Another disappointing aspect about the game is that its default rosters are extremely old. In fact, they date back to September 15 (thankfully, of 2003). A game that comes out over a month after its competitors should definitely have the most updated rosters and ratings. There was more than an ample opportunity to include recent major trades, like the recent October transaction involving forward Antoine Walker's move from the Boston Celtics to the Dallas Mavericks. Additionally, ratings could have been increased to reflect the amazing real-world skills of the Cleveland Cavalier's phenom LeBron James or the superior play of Seattle SuperSonics sensation Ronald "Flip" Murray. Instead, we see that Dikembe Mutombo is still on the New Jersey Nets, and many other players who switched teams even before the preseason are on the wrong squads. It's inexcusable that Inside Drive 2004 should have the oldest roster set of all the NBA games. Obviously, those with Xbox Live can download updated rosters, but, as of this writing, no new rosters were available. This might not be so bad if the included ratings were accurate, but there are a number of notable errors, like the fact that Reece Gaines (who hardly gets off the bench in real life) starts for the Orlando Magic and journeyman point guard Rafer Alston is rated higher in ability than both Nick Van Exel and Andre Miller. Dunk ratings seem a little unrealistic too, as you'll see diminutive guards like Stephon Marbury and Darrell Armstrong throwing down two-hand tomahawk dunks in traffic.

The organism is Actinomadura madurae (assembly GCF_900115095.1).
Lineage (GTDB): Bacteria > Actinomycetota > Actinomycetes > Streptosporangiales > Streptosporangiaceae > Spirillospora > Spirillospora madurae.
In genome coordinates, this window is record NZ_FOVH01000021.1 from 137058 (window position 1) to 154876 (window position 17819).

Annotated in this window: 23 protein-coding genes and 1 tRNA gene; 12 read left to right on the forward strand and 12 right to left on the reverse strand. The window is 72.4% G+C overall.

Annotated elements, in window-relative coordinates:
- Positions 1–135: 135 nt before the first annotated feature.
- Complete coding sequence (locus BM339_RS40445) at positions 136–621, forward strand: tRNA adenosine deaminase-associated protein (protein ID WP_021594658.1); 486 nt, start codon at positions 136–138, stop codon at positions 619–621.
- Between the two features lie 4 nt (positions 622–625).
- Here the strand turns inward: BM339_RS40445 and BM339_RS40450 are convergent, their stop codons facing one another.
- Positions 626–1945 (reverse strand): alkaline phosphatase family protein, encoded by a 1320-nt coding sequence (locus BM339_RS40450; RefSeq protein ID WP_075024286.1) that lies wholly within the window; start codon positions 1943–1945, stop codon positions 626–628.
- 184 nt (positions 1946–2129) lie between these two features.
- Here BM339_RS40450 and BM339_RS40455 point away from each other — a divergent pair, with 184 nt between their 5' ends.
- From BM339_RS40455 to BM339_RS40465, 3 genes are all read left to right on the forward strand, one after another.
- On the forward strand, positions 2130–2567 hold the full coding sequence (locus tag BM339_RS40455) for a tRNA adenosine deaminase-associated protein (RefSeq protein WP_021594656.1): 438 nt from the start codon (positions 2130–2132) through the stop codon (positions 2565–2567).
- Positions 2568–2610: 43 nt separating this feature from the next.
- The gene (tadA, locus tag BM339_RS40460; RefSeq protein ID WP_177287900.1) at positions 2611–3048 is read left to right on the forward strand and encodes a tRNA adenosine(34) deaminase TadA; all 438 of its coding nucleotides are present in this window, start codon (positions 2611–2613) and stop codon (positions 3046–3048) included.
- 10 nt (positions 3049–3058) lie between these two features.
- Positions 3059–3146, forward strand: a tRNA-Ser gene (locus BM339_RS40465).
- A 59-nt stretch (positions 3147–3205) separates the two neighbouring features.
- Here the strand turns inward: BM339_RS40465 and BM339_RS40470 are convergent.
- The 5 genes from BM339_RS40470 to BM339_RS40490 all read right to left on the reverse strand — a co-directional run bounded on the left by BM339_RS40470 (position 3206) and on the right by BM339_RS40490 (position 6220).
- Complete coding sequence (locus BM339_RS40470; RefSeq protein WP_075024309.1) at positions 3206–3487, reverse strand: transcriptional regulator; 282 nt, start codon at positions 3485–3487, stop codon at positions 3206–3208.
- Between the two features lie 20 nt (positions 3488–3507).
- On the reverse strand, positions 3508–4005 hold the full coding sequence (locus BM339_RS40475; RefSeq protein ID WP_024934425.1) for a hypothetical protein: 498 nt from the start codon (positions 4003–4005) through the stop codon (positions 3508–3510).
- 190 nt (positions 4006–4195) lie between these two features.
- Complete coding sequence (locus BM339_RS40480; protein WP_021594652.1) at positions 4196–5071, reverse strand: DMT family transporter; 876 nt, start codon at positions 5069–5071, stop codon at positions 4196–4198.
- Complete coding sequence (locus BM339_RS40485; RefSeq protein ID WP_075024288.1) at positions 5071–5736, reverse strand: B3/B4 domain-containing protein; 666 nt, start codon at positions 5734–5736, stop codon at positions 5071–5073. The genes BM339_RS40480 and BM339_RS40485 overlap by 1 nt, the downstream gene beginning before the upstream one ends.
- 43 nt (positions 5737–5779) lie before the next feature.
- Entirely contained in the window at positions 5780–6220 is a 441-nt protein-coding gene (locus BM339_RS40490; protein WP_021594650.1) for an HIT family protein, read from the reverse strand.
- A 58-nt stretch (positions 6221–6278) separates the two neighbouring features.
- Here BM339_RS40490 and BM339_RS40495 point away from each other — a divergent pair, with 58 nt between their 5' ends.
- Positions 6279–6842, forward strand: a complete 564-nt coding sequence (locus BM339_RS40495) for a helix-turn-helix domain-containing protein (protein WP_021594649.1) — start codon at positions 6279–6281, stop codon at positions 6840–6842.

On the positive side, Inside Drive's gameplay is good overall, but it's not great. The two major things the game has handled well are the passing and the play-calling. Passing is very crisp. For the most part; the ball leaves players' hands very quickly and with little time wasted for windups, which is what you'd expect from pro basketball players. There's a separate button for lob passes, which is useful for feeding the post, and you can also execute quick, touch passes by double-tapping the button.
The play-calling in Inside Drive 2004 is arguably the best of all the basketball games. You can examine and choose from several sets of offensive plays in the playbook, and you can access four at a time, during the game, from the D pad. They generally work very well at creating open shots. Seeing all the players running into their correct positions and executing their cuts and screens is fun. It's even more satisfying to hit a slasher on his way to the basket or finding the open jump-shooter coming off of a curl. On the defensive side, there aren't really any set plays, but you can still adjust the level of pressure you place on the ball, tweak how the AI handles off switches, and choose man or zone defenses.